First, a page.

American Diplomacy
Commentary and Analysis

July 2006

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The author presents a thesis all the more compelling, as he himself has noted privately, because of his own conservatism. Notwithstanding his support generally of the administration now in Washington, he has a negative reaction to the idea addressed below. -Ed.

Exporting Democracy

Once, long ago, the motto “Make the World Safe for Democracy” found resonance in many quarters of the planet, especially here in America. But nowadays the very concept of exporting democracy beyond our borders is as untimely as the above slogan now seems quaint.

Our reference point for democracy then and now is the one that came to full flower in Athens some 2,500 years ago. Even by foot and rowboat there was time for the basic ideas of democracy, however distorted or mythologized, to travel over most of the globe well before the invention of the printing press, Considering that ideas about democracy have permeated political thought for centuries, at this moment the concept of “exporting democracy” in an active sense becomes almost absurd, not to mention threatening at a practical level.

One of the reasons for this near-absurdity is that democracy constitutes perhaps the most unstable form of government yet devised. That circumstance may help to explain the relative paucity of adventurers into this territory over time.

What we in America can and should do, given our evangelical ethos and the belief that we have something good to share, is to continue to keep on offer our democracy to those who wish to examine it, to help educate about the system and even advertise it moderately. We Americans should make it clear that this, the only brand of democracy we have, has served us reasonably well since 1789. America could acknowledge that parts or even all of it might possibly not be suitable everywhere at this moment.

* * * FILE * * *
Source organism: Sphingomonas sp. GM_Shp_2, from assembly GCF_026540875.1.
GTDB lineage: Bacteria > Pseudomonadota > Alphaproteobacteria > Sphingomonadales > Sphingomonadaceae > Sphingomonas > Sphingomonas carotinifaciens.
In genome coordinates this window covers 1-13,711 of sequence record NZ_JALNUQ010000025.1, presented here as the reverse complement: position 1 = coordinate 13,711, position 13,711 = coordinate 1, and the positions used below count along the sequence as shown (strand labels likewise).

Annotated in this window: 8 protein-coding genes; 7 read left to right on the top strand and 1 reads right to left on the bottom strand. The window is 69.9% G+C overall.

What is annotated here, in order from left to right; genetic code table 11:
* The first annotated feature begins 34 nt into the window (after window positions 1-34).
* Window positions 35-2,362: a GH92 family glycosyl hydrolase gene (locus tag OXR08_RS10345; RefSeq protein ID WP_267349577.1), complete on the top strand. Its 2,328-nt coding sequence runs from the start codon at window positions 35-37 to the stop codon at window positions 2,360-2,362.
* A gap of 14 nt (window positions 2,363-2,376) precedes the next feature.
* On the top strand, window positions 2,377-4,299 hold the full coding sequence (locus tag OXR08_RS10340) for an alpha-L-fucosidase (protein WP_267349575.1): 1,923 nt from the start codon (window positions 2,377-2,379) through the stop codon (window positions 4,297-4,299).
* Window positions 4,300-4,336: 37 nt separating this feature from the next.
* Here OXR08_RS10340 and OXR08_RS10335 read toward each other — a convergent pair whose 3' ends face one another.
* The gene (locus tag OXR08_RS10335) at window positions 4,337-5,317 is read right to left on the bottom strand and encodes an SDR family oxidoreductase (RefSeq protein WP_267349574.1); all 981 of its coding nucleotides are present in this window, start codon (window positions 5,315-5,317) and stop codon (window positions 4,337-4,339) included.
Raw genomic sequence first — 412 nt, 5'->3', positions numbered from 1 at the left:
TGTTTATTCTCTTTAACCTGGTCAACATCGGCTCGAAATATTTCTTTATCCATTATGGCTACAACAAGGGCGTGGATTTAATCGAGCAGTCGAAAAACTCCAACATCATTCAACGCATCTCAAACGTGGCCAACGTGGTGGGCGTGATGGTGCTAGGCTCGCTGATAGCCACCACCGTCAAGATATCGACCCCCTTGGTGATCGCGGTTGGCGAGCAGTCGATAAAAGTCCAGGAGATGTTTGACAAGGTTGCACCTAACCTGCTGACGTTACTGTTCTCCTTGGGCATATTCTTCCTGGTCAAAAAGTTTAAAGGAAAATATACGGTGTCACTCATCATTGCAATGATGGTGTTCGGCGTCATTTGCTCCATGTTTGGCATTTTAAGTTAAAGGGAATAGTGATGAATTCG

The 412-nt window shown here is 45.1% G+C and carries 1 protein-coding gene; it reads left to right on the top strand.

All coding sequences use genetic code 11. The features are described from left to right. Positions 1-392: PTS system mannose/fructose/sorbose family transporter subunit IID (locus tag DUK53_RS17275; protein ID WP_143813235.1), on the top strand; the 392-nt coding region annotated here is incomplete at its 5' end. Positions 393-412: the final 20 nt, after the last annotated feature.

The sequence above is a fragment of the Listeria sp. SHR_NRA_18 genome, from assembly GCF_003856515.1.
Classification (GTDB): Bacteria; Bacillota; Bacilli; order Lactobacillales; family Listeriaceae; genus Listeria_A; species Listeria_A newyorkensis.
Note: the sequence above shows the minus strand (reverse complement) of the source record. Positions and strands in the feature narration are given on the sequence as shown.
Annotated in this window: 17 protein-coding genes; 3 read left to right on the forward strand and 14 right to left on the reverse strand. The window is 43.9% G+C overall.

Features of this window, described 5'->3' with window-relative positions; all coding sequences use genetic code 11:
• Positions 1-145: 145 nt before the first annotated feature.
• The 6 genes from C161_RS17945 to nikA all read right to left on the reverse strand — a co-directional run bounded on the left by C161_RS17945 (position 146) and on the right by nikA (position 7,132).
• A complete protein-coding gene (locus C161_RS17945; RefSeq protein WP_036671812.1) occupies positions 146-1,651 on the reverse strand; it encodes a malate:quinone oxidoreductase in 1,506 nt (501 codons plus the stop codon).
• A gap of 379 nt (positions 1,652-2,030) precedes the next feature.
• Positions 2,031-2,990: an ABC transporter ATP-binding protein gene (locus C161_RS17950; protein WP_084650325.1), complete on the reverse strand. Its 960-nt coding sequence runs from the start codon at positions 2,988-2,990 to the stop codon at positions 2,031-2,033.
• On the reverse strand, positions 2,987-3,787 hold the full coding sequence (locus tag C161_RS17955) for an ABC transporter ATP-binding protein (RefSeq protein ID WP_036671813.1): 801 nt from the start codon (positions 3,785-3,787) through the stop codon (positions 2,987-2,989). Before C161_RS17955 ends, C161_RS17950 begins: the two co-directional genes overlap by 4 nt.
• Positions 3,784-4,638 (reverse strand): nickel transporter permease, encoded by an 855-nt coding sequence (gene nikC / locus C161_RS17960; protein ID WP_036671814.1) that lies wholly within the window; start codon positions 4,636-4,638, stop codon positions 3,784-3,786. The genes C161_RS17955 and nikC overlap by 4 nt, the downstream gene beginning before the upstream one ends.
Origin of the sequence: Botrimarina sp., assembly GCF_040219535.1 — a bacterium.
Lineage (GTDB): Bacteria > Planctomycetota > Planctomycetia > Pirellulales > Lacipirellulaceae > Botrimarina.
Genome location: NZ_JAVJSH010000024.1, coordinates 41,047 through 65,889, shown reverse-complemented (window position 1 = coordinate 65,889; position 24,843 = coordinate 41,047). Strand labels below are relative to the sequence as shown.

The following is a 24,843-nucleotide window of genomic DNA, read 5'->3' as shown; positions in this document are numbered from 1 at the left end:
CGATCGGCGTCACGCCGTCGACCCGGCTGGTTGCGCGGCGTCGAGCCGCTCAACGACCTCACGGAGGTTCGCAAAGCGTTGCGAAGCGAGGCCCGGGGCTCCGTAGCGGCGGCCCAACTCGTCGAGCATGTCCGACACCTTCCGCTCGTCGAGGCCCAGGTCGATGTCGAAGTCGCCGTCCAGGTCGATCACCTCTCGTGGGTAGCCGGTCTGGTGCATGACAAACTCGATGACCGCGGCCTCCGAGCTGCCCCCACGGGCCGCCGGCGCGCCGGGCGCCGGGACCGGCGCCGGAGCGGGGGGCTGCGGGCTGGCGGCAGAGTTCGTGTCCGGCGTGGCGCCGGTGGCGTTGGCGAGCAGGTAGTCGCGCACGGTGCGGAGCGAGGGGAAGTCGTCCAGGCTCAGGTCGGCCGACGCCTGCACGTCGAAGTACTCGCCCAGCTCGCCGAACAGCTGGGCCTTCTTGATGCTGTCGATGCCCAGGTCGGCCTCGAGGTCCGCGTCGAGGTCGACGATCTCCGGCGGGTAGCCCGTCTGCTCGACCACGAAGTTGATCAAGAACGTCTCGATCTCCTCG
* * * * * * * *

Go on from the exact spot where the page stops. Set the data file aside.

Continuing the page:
Let us assume that people are going to continue to bash the heads of one another by all means available during any foreseeable future. We can believe also that there is a glimmer of hope that we may be able, by our own efforts, to alter our presently gloomy evolutionary course by ways not yet devised, whether by form of government or otherwise. Alterations in human behavior are our greatest ultimate challenge, but in an evolutionary time frame we may be able to effect some changes rendering us more compatible with survival.

In the meantime, technology has brought us to ultimate reality. We can literally blow ourselves and other worthy creatures off the planet in a few hours or failing that, cause all to die horribly of radiation effects in a matter of months.

Exporting democracy, either actively or passively through example, is not going to save us. It takes too long and the efficacy of democracy as a political tool has not been adequately assessed in general. In addition to continuing the passive export of democracy, we might consider giving greater emphasis and support to education on issues relating to the Rule of Law as a prerequisite to understanding and relating to any form of government, including the democratic.

Annihilation or survival in the end will be a close run thing. Distilled to its essence, the fall of the Athenian Empire is agreed to have been due to hubris. When the United States falls, as eventually we must, either instantly or gradually, let it at least be due to another cause.

The author, a retired physician, has previously published in American Diplomacy, especially on the topic of American-French relations. Dr. Rockwell resides in Durham, North Carolina.

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